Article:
The home had sent out a satisfaction questionnaire to relatives of people who lived at the home. We read the returned questionnaires and noted that relatives were generally happy with the care and felt that there had been improvements in the environment.

Inspection carried out on 28 June 2012

During a routine inspection

The home specialised in the care of people who had a dementia. Many people we met were unable to fully express their views verbally. Therefore in addition to speaking with people who lived at the home we spent time observing care practices and looking at records. During the inspection we were also able to speak with six members of staff and two visitors.

People told us that they were able to choose what time they got up and when they went to bed. We observed that people moved freely around the majority of the communal areas. One person told us “It’s OK here, you can be yourself.”

We noted that the dining room and bedrooms were locked when not in use. Staff gave assurances that people were able to ask to go to their room at any time and we saw that one person chose to spend the day in their personal room.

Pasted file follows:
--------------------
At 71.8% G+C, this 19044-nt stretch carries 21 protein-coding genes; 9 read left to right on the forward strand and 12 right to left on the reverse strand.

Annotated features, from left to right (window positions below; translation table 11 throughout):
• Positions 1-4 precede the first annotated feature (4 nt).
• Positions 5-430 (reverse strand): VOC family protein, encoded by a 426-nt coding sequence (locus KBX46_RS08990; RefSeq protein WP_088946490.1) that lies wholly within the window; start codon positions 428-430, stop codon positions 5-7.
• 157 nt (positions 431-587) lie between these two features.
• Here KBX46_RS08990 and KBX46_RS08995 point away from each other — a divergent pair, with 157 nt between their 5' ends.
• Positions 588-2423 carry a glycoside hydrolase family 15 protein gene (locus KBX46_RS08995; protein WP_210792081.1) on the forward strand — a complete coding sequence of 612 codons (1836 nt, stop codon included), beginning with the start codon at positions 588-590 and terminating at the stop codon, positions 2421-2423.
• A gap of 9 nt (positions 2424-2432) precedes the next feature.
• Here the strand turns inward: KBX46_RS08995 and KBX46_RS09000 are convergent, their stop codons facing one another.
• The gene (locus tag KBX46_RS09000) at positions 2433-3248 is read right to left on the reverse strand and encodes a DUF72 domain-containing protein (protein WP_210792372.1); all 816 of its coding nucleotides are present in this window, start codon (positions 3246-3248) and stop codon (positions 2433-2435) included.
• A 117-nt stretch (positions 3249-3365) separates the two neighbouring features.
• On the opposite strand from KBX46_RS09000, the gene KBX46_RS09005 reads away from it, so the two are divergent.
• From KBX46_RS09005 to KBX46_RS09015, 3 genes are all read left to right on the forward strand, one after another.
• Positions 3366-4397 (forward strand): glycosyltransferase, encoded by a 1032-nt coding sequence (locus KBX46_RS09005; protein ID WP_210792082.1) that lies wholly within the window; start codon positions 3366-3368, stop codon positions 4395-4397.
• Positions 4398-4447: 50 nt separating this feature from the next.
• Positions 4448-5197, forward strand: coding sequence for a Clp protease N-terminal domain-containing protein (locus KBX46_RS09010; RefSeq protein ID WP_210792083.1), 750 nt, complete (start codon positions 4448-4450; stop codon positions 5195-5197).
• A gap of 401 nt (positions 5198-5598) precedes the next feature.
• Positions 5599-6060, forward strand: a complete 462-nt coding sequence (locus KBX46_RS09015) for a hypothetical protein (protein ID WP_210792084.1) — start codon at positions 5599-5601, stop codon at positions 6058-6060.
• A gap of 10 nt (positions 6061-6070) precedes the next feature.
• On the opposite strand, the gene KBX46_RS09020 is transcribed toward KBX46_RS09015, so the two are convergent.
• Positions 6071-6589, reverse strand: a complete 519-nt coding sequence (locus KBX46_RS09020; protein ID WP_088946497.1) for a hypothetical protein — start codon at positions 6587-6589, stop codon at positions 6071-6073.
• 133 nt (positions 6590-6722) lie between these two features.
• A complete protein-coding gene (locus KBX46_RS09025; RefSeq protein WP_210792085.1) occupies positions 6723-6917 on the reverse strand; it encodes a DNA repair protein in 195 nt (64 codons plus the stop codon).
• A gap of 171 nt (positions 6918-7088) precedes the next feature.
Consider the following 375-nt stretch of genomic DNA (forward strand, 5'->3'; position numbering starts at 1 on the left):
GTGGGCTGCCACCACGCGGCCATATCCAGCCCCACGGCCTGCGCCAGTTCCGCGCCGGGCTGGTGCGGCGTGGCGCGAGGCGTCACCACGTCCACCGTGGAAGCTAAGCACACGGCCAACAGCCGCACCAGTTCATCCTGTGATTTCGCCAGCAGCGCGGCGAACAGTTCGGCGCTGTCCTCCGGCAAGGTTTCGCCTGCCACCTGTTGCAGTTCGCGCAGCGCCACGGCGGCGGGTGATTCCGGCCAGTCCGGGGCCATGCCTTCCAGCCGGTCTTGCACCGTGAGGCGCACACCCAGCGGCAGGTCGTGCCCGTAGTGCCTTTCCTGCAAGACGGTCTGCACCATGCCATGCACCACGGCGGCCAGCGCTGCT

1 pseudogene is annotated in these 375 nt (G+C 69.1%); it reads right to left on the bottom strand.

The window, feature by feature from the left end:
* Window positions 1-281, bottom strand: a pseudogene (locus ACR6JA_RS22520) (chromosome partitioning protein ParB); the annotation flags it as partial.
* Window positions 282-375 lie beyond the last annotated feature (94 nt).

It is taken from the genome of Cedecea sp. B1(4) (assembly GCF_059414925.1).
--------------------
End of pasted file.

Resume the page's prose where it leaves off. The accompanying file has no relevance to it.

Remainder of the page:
There was limited information and signage in the home to promote independence or enable people to make choices.

There was a board displaying the date and day in a corridor but this was not easily accessible. There was no clock in the main lounge to assist people to orientate themselves to the time of day. There was limited signage in the home to support people to move around freely and find their way to different parts of the building. Some bedrooms had photographs on the door to help people locate their rooms but others just had numbers.

There was no activities programme meaning that people who lived at the home, and their visitors, were unable to plan their day around activities that they wished to take part in. One relative spoken with said “There’s not much going on but they have a singer about once a month.”